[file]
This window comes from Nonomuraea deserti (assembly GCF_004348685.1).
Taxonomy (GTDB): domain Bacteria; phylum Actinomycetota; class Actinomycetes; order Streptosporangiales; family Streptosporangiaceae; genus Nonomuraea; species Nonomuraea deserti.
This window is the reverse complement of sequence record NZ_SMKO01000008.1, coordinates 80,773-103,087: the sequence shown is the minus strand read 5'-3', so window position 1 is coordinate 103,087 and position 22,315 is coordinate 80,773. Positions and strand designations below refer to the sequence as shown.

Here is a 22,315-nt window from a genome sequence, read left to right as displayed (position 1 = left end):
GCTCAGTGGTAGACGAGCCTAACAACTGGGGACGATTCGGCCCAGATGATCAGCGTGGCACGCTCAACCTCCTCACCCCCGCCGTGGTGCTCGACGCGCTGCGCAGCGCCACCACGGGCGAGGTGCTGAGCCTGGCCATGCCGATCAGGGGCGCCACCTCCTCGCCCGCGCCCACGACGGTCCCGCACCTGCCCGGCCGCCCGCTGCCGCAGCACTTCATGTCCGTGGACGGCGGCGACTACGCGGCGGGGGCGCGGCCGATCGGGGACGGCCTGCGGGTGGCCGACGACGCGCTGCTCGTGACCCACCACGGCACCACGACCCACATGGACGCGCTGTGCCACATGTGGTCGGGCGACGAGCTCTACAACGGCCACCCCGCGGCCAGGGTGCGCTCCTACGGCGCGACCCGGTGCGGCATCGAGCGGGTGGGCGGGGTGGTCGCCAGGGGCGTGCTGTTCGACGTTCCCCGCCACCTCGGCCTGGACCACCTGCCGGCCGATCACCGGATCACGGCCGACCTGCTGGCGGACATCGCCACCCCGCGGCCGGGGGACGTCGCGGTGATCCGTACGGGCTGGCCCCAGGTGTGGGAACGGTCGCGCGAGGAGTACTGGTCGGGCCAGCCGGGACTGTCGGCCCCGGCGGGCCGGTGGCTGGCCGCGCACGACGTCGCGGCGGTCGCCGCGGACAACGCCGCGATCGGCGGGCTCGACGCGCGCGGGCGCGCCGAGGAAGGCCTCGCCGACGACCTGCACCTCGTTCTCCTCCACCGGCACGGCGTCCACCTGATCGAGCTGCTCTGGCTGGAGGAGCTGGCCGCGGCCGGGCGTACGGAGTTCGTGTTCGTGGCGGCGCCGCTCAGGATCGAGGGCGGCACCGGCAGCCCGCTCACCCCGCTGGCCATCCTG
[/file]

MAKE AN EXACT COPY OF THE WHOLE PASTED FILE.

This window comes from Nonomuraea deserti (assembly GCF_004348685.1).
Taxonomy (GTDB): domain Bacteria; phylum Actinomycetota; class Actinomycetes; order Streptosporangiales; family Streptosporangiaceae; genus Nonomuraea; species Nonomuraea deserti.
This window is the reverse complement of sequence record NZ_SMKO01000008.1, coordinates 80,773-103,087: the sequence shown is the minus strand read 5'-3', so window position 1 is coordinate 103,087 and position 22,315 is coordinate 80,773. Positions and strand designations below refer to the sequence as shown.

Here is a 22,315-nt window from a genome sequence, read left to right as displayed (position 1 = left end):
GCTCAGTGGTAGACGAGCCTAACAACTGGGGACGATTCGGCCCAGATGATCAGCGTGGCACGCTCAACCTCCTCACCCCCGCCGTGGTGCTCGACGCGCTGCGCAGCGCCACCACGGGCGAGGTGCTGAGCCTGGCCATGCCGATCAGGGGCGCCACCTCCTCGCCCGCGCCCACGACGGTCCCGCACCTGCCCGGCCGCCCGCTGCCGCAGCACTTCATGTCCGTGGACGGCGGCGACTACGCGGCGGGGGCGCGGCCGATCGGGGACGGCCTGCGGGTGGCCGACGACGCGCTGCTCGTGACCCACCACGGCACCACGACCCACATGGACGCGCTGTGCCACATGTGGTCGGGCGACGAGCTCTACAACGGCCACCCCGCGGCCAGGGTGCGCTCCTACGGCGCGACCCGGTGCGGCATCGAGCGGGTGGGCGGGGTGGTCGCCAGGGGCGTGCTGTTCGACGTTCCCCGCCACCTCGGCCTGGACCACCTGCCGGCCGATCACCGGATCACGGCCGACCTGCTGGCGGACATCGCCACCCCGCGGCCGGGGGACGTCGCGGTGATCCGTACGGGCTGGCCCCAGGTGTGGGAACGGTCGCGCGAGGAGTACTGGTCGGGCCAGCCGGGACTGTCGGCCCCGGCGGGCCGGTGGCTGGCCGCGCACGACGTCGCGGCGGTCGCCGCGGACAACGCCGCGATCGGCGGGCTCGACGCGCGCGGGCGCGCCGAGGAAGGCCTCGCCGACGACCTGCACCTCGTTCTCCTCCACCGGCACGGCGTCCACCTGATCGAGCTGCTCTGGCTGGAGGAGCTGGCCGCGGCCGGGCGTACGGAGTTCGTGTTCGTGGCGGCGCCGCTCAGGATCGAGGGCGGCACCGGCAGCCCGCTCACCCCGCTGGCCATCCTG